– To make this kind of suggestions is a politicians’ lot, we can see only the surface, not knowing what goes on behind closed doors, we are unlikely to be allowed in….That is why I don’t want to read the tea leaves: who did it and how. But bear in mind that an equally powerful provocation took place in America on September 11. And who is accused? Muslims. But when the same America devastates Serbia, intrudes in Iraq, when women and children are killed in much greater numbers – it is all right.

Divide and rule – the ancient principle. Christianity is a powerful religion, Islam is a powerful religion…What if we cause a collision between them? Do you remember a story where one tailor won a victory over two giants? Those who have an absolutely different outlook on life are fighting with religion. We cannot believe that Satanism is not just playing games of some young people. Satanism is ideology, I don’t know whose, but there is no doubt that people who have colossal opportunities in this world are infected by this ideology. You can’t explain the facts, like the terrorists in Beslan wouldn’t put forward any demands, they didn’t have any. Why, what is the reason? Nobody answers. The provocation is obvious.

Satanists could be among any nations, any races. As it is known, there is a black sheep in every flock.

– Thus, in this case, oil, money and power are just a mechanism, which supports something much more significant, which never would be mentioned in the news?

– It is not a matter of material gain. Is it profitable for a sadist when he tortures his victim? Ask him – why, he will just smirk. Passion is a horrible thing. We still have no idea what stands behind the term ‘Satanism’. It is evil, and God forbid witnessing the limitlessness of this evil. And this evil, this malice is looking to express itself somehow. Satanism is a force, an acting force. Now even a psychologist could explain some of the formulas of perverse pleasures of our fallen nature , only would portray everything in graver tones. Where is the common sense? Why anyone would like sufferings, blood, and tortures? I can’t find any other explanation from a Christian point of view.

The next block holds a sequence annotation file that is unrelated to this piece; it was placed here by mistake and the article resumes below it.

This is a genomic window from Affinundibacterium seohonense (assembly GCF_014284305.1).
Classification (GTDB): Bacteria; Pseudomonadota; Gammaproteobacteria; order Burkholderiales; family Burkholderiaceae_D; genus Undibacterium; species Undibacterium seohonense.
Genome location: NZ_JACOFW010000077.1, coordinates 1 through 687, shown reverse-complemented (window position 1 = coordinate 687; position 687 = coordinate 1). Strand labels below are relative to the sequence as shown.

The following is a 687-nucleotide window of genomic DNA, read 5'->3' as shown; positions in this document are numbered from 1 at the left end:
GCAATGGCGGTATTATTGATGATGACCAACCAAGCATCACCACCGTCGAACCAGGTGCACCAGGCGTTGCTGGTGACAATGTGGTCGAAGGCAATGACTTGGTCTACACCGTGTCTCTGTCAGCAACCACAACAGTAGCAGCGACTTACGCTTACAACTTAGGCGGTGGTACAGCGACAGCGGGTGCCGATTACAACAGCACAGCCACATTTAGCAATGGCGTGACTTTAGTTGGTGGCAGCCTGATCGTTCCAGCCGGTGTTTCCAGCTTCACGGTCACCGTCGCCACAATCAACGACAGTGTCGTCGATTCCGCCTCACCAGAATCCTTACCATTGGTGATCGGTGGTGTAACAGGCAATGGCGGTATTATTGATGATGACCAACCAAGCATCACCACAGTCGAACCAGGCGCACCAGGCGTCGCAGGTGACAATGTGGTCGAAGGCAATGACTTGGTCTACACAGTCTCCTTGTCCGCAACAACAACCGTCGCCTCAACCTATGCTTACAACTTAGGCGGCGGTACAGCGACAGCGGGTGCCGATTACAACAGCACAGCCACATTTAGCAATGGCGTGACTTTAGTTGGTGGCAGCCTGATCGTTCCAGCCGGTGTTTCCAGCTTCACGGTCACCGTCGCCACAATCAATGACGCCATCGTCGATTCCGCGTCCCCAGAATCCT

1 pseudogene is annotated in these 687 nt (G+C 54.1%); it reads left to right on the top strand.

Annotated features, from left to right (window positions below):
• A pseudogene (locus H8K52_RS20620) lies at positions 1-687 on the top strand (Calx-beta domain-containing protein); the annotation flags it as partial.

– Professor, if we look at the mechanics of what is happening, we can say that a systematic instigation of war is carried out. Is it a war for extermination?

– It is appears that yes. The first reason is worldly, six billion people – it is a lot. Secondly, religious ideals sicken somebody and are in the way of something. Still too many people at least to a small extent are familiar with an inner idea of ‘wrong’. Hence – divide and rule, and if you can cause to clash nations, a war is unavoidable.

Why does the New Testament speak with such fear about Antichrist and the end of the world, about what people would be like and what awaits them? Because the freedom of evil would be opened. At present a restraining force still exists, there are still many people who haven’t lost their conscience, who fight for the truth and justice, who preach love.

– Is it easy to realise that?

It is very important to show what the meaning of freedom is. Where the true freedom is, and where there is the freedom of arbitrariness.

Genuine freedom is when a man can control himself, he is not at the whim of his passions, and his soul by its nature strives after God-Truth, and this thirst is infinite. The opportunity to “freely” get thrilled in passions brings people down to the level of beasts and results in what we watch in the news, shuddering. We should remember that man by his nature is finer than a beast, and is capable of falling to the devil’s level.

Professor Alexei Osipov was interviewed by Petr Pivkin
Source: http://www.pravoslavie.ru/english/7191.htm

More about Prof. Osipov:

http://aosipov.ru/video/18_video_lektsii_a_i_osipova_english.html – Lectures of Osipov with English subtitles

http://www.aosipov.ru/texts/POSTHUMOUS.doc – Life after death. Book of Osipov in English.

http://www.aosipov.ru/ -official website of Prof Osipov (in Russian)
http://orthomedia.ru/index.php?option=com_content&task=blogcategory&id=16&Itemid=46 – video lectures by Prof. Osipov (in Russian)
http://www.predanie.ru/mp3/Lekcii_professora_Alekseja_Ilicha_Osipova/ -audio lectures of Alexei Osipov in Russian